In the last 18 months, Baring Asia Private Equity has realised investments totaling about $800 million and representing an average multiple of over four times, according to Jean Eric Salata, chief executive and founding partner.
Divestments included last year's IPO in Singapore of electronics and furniture retailer Courts Asia, which raised about $110 million, and the sale of confectionary company Hsu Fu Chi to Nestlé for $1.7 billion in 2011, one of China’s largest trade sales.
“The last 18 months have been the biggest period for us in realisations in our history,” Salata said.
On the investment side, during the same period, Baring closed seven deals from its Fund V in China, Japan, Korea and Southeast Asia, Salata said.
Fund V closed on $2.46 billion in 2011 while Fund IV, a $1.52 billion vehicle with a 2008 vintage, is fully invested and about half realised, he added.
The last 18 months have been the biggest period for us in realisations in our history
Jean Eric Salata
One notable transaction in 2012 involved Baring as part of a group of investors that together purchased a 24 percent holding in Korea’s Kyobo Life Insurance from Daewoo International for $1.06 billion. The firm also took a substantial “close to half” stake in Indonesian family-owned air cargo handler Cardig Aero, which Baring believes will benefit from the growth of international travel and trade.
However, a bid to take private China’s Ambow Education, an NYSE-listed entity, fell through in March. Baring withdrew its proposal when three of the company's directors and its auditor resigned at the same time, shortly after Baring put forth its offer. The firm would not comment on the Ambow deal.
Baring has also been busy building up the team internally, adding 20 investment team members across Asia and, last year, opening an Indonesia office. It now has 100 people in seven offices across Asia.
Salata highlighted the development of a 9-person in-house operational team to do the hands-on work that helps put portfolio companies on a growth trajectory, something he sees as essential to generating desired returns in Asia over the next decade.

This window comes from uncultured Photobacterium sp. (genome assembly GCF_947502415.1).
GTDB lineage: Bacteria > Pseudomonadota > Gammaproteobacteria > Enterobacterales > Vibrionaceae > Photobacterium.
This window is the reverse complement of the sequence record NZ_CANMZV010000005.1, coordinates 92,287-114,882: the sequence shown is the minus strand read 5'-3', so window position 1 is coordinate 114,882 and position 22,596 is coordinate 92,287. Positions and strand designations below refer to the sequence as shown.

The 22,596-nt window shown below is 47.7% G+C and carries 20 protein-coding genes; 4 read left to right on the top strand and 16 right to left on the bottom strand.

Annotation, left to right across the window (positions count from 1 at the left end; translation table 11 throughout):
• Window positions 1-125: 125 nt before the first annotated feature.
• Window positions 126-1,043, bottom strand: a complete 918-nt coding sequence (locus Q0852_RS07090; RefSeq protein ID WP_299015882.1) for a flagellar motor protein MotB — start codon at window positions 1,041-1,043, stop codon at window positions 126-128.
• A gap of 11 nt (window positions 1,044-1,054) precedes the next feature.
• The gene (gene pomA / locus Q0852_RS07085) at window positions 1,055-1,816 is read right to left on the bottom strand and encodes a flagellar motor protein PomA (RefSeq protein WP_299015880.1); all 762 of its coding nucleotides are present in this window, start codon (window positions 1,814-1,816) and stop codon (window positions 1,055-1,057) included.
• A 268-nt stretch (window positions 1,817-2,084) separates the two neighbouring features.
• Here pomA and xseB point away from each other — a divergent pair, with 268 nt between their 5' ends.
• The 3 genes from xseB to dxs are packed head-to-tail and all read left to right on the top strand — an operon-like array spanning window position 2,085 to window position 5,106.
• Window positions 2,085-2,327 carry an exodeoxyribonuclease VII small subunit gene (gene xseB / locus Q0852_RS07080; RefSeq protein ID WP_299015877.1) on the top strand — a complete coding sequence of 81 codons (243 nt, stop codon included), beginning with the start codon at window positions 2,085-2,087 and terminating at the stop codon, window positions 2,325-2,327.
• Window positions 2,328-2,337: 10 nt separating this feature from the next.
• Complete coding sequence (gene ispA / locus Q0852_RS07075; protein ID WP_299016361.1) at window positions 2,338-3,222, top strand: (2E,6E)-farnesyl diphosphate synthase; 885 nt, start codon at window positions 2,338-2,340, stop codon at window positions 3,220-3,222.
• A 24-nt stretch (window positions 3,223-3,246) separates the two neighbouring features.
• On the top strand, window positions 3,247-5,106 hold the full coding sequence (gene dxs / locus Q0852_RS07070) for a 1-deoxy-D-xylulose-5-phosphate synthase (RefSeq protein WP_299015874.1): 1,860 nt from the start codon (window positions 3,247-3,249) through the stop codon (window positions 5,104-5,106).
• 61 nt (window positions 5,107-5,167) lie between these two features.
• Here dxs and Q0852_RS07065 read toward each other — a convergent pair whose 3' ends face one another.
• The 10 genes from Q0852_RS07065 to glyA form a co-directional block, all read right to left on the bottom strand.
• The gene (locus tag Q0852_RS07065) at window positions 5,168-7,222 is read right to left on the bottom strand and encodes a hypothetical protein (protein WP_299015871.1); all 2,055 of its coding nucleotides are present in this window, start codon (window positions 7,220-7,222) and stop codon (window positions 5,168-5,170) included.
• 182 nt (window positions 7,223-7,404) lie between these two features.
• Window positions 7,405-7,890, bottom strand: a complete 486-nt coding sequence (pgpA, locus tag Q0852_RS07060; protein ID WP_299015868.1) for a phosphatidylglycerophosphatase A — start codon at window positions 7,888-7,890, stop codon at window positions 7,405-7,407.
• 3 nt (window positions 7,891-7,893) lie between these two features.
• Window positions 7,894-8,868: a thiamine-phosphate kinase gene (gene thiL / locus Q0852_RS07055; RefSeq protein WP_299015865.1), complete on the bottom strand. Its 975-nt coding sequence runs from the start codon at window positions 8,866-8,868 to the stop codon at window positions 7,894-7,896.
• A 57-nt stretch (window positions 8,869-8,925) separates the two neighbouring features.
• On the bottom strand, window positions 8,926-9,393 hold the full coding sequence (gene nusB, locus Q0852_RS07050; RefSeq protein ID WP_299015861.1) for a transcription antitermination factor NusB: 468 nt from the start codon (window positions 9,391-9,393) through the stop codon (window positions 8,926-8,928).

Many businesses in the region have grown big and more complicated while competition gets tougher and economic growth slows in China and India.
“Businesses are becoming too big for an entrepreneur to manage by line of sight, where they can see everything and make all decisions and know what’s going on in their company,” Salata said.
“Many companies themselves are looking for [operational value add]. They’re interested in hearing you out. They want to meet some of the people who can help the company grow.”
A second benefit in operational deals is increased visibility into what’s going on inside the company, he added. “People working with sales teams or on shop floors pick things up at a totally different level in the organisation. It’s much more than getting a quarterly report by the founder at a board meeting.”
Baring’s experience with Courts Asia, the Singaporean portfolio company mentioned earlier, brought his firm a unique understanding of what can be accomplished through operational changes, he said.
Baring took the company private in 2007 and during the five-year holding period drove changes on several fronts, Salata said. They included closing down unprofitable stores and opening new ones in better locations; revamping incentives for compensating sales people; cutting delinquencies at the store’s inhouse customer credit operation. He said the business at time of IPO in 2012 generated S$40 million per year (€25 million; $32 million) instead of breaking even as it had done in the past.
“We've gained confidence in the conviction you can help a business become more efficient and valuable. It’s not possible to do with all investments. But to make above-market-average returns going forward, that’s what needs to be done.”